Abstract Functional connectivity (FC) describes the statistical dependence between neuronal populations or brain regions in resting-state fMRI studies and is commonly estimated as the Pearson correlation of time courses. Clustering or community detection reveals densely coupled sets of regions constituting resting-state networks or functional systems. These systems manifest most clearly when FC is sampled over longer epochs but appear to fluctuate on shorter timescales. Here, we propose a new approach to reveal temporal fluctuations in neuronal time series. Unwrapping FC signal correlations yields pairwise co-fluctuation time series, one for each node pair or edge, and allows tracking of fine-scale dynamics across the network. Co-fluctuations partition the network, at each time step, into exactly two communities. Sampled over time, the overlay of these bipartitions, a binary decomposition of the original time series, very closely approximates functional connectivity. Bipartitions exhibit characteristic spatiotemporal patterns that are reproducible across participants and imaging runs, capture individual differences, and disclose fine-scale temporal expression of functional systems. Our findings document that functional systems appear transiently and intermittently, and that FC results from the overlay of many variable instances of system expression. Potential applications of this decomposition of functional connectivity into a set of binary patterns are discussed.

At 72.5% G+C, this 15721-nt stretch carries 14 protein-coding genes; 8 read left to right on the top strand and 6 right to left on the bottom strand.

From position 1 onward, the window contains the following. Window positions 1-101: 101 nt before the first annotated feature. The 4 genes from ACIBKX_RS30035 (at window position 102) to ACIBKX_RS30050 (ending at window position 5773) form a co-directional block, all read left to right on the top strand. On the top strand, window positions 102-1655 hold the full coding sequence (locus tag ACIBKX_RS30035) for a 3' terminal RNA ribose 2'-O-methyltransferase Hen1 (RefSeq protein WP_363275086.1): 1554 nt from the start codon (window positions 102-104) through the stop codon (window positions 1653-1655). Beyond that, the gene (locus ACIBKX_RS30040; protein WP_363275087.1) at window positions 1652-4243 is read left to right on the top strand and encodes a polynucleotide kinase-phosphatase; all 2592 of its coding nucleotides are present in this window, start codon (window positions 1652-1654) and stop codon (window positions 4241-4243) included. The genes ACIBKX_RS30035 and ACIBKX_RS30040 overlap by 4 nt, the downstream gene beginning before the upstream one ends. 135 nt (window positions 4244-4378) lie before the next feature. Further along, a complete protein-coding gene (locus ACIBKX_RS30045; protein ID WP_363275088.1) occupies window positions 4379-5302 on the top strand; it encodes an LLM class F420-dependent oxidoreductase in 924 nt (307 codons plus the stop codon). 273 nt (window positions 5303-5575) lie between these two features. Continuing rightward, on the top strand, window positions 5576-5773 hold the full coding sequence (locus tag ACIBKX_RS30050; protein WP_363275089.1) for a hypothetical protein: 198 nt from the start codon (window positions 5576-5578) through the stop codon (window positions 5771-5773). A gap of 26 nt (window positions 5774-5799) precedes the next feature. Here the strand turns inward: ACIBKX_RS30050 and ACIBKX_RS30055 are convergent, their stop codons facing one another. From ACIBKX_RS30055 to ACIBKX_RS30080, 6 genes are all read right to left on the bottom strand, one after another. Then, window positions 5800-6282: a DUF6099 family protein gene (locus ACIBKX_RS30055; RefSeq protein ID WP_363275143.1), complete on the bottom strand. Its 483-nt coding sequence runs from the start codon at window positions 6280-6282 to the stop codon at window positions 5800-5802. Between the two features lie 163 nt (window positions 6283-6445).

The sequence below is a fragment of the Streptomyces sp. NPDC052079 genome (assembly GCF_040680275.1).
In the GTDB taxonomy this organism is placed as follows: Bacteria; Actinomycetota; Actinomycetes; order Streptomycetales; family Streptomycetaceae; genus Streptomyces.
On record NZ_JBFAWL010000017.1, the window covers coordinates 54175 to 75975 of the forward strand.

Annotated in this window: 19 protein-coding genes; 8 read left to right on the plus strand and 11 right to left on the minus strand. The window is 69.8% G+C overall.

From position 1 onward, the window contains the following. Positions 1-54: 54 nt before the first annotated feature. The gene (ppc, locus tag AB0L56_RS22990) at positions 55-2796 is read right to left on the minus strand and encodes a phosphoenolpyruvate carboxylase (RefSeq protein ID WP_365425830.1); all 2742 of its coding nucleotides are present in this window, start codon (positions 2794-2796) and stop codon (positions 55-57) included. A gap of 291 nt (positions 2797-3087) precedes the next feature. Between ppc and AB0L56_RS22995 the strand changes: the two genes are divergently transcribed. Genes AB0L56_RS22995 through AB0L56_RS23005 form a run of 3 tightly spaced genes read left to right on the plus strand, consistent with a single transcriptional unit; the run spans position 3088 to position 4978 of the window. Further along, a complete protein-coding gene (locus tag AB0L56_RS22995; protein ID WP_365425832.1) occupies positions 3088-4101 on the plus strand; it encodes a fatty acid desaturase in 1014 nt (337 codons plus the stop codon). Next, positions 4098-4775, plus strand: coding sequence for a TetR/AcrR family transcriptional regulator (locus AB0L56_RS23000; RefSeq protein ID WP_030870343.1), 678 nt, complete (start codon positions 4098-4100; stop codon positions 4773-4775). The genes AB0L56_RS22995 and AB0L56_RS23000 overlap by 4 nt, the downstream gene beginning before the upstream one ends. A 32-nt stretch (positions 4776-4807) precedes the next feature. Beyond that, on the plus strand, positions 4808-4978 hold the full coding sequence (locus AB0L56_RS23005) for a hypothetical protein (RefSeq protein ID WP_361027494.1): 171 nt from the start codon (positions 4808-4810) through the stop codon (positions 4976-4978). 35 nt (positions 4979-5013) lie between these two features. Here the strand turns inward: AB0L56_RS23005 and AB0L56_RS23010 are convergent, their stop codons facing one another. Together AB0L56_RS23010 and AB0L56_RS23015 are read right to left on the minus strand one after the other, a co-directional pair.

Cooperative jamming is deemed as a promising physical layer based approach to secure wireless transmissions in the presence of eavesdroppers. In this paper, we investigate cooperative jamming in a two-tier 5G heterogeneous network (HetNet), where the macro base stations (MBSs) at the macrocell tier are equipped with large-scale antenna arrays to provide space diversity and the local base stations (LBSs) at the local cell tier adopt non-orthogonal multiple access (NOMA) to accommodate dense local users. In the presence of imperfect channel state information, we propose three robust secrecy transmission algorithms that can be applied to various scenarios with different security requirements. The first algorithm employs robust beamforming (RBA) that aims to optimize the secrecy rate of a marco user (MU) in a macrocell. The second algorithm provides robust power allocation (RPA) that can optimize the secrecy rate of a local user (LU) in a local cell. The third algorithm tackles a robust joint optimization (RJO) problem across tiers that seeks the maximum secrecy sum rate of a target MU and a target LU robustly. We employ convex optimization techniques to find feasible solutions to these highly non-convex problems. Numerical results demonstrate that the proposed algorithms are highly effective in improvingmore »